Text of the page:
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IDS 101: Why is Everything so Darn Complicated? An Introduction to Complex Systems: Citation Tools

MLA Guides (Print)

MLA Style Guide

The Modern Language Association (MLA) style is designed for the humanities (e.g. English, Spanish, German). These examples are adapted from the MLA Handbook for Writers of Research Papers and provides examples of how to document source material when preparing scholarly papers.  Printed copies of the MLA Handbook are located in the citation manual collection by the reference desk (Call number: Reference LB2369.G53 2003).

You will need to cite your sources in two places within your paper: in-text and bibliography
Part I outlines how to cite a source in the paragraph where you have quoted, summarized, or paraphrased from the source (called an in-text citation)

Part II outlines how to create an list of references, known as a bibliography, at the end of your paper that lists anything you cite.

CITATIONS IN TEXT

You must cite the source of either a quotation or paraphrased material. Include the author's name and the page number(s) from which the material was taken in parentheses following the statement you make. If you mention the author in the text, you do not have to repeat his or her name in the citation. If you cite more than one work by the same author in your paper, you must include a short title to inform the reader of which work you are citing.

Citing in text by paraphrasing:
In A Critical History of American Literature David Lynch provides a useful discussion of the Romantics (538-89), as well as authors from other periods.
Citing in text by paraphrasing:
In the 1990s, media coverage of police brutality reached an all time high (Marshall 6).
Citing in text by quoting:
The author has described this era to be "the most turbulent in modern history" (Brown 21).
Citing in text by quoting:
In "The Threshold of the Mountain in Dante's Divine Comedy," Helen Luke notes that "almost daily this great image of Dante's passage from the blind murk to the shining dark may come to our aid"(55).

PART II - REFERENCES

Book:
Single author
Pollak, Vivian R. Dickinson: The Anxiety of Gender. Ithaca: Cornell UP, 1984.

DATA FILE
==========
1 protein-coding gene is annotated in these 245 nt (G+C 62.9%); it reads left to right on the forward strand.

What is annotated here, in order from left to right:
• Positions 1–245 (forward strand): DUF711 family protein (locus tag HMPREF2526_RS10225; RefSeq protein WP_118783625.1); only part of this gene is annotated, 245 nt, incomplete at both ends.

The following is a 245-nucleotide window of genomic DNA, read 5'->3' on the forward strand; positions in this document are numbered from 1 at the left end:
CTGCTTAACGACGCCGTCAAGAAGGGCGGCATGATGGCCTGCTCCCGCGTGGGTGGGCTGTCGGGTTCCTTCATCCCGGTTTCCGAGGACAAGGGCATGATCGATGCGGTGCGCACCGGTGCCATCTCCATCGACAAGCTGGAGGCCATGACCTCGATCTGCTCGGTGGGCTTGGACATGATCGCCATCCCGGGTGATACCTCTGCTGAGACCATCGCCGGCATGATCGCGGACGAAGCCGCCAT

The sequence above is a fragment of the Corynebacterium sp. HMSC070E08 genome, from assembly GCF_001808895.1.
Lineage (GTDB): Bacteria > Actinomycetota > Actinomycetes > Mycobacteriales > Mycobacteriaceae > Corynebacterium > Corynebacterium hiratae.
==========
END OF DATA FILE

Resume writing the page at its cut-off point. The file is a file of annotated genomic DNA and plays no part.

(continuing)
Book:
Multiple authors
Holman, C. Hugh and William Harman. A Handbook to Literature. New York: Macmillan, 1992.
Reference Book Article
"Mandarin." Encyclopedia Americana. 1980 ed.
Journal Article:
With continuous pagination
Spear, Karen. "Building Cognitive Skills in Basic Writers." Teaching English in the Two-Year College 9 (1983): 91-98.
Journal Article:
Uses only issue numbers or pages each issue separately
Lyon, George Ella. "Contemporary Appalachian Poetry: Sources and Directions." Kentucky Review 2.2 (1981): 3-22.
Journal Article:
Weekly or biweekly
Begley, Sharon. "A Healthy Dose of Laughter." Newsweek 4 Oct. 1982: 60-88.
Journal Article:
Monthly or bimonthly
Snyder, Mark. "Self-Fulfilling Stereotypes." Psychology Today July 1982: 60-88.
Newspaper Article
Collin, Glenn. "Single-Father Survey Finds Adjustment a Problem." New York Times 21 Nov. 1983, late ed.: B17.
Internet Resources

Author/editor. Title. Edition statement (if given). Place of publication: publisher, date. Medium. Source of electronic information (if available). Available: URL. Access date.

Unlandherm, Frank. Middle East studies resources . New York: Columbia University, 1997. Online. Columbia University: Available: http://www.columbia.edu/cu/libraries/indiv/area/MiddleEast/index.html. 19 August 1997.

Arab republic of Egypt. Austin, TX: Center for Middle East Studies, 1 June 1997. Online. Middle East Network Information Center. Available: http://menic.utexas.edu/menic/countries/egypt.html. 18 August 1997.

Other

For other examples of citing Internet resources see: The MLA Handbook for Writers of Research Papers. (Ref. LB 2369 .G53 2003) sections 5.9 (page 207), sections 6.4 (page 242).

The MLA website also has helpful info on their MLA Style Center page.

 

Zotero

 

Zotero is a reference manager designed to store, manage, and cite bibliographic references, such as books and articles. It also is a powerful tool for collecting, organizing, and sharing research information and sources.

This free, open source tool works with Macs and PCs (a beta version for Chromebooks has recently been released). Download both desktop and browser extension for it to work with Google Docs and MS Word. References also can be copied and pasted. 

Setup instructions and more info at: 
Libguides.willamette.edu/zotero  

For help contact:
Bill Kelm, bkelm@willamette.edu or
John Repplinger, jrepplin@willamette.edu